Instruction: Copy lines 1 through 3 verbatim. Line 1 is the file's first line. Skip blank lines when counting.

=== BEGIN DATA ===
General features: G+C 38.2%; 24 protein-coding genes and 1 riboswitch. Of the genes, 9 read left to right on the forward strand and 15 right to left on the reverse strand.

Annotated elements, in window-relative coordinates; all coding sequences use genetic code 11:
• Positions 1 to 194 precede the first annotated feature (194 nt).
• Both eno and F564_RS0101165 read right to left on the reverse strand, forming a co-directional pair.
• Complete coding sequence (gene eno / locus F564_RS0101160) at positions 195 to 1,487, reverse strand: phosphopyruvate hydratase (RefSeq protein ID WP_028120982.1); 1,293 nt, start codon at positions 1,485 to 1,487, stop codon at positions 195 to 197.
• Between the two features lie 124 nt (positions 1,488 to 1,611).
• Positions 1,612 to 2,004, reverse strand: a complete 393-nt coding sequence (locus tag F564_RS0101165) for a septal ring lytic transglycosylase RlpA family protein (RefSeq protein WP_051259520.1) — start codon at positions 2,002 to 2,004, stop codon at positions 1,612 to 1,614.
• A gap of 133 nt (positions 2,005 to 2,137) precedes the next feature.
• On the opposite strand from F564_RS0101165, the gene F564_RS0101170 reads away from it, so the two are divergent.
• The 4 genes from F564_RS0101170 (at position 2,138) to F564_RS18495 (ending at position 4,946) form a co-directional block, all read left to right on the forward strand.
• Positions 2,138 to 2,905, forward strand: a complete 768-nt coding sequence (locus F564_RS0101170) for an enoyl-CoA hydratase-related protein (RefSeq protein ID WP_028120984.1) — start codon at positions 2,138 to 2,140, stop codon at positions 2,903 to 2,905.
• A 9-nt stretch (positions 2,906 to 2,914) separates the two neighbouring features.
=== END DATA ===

General features: G+C 38.2%; 24 protein-coding genes and 1 riboswitch. Of the genes, 9 read left to right on the forward strand and 15 right to left on the reverse strand.

Annotated elements, in window-relative coordinates; all coding sequences use genetic code 11:
• Positions 1 to 194 precede the first annotated feature (194 nt).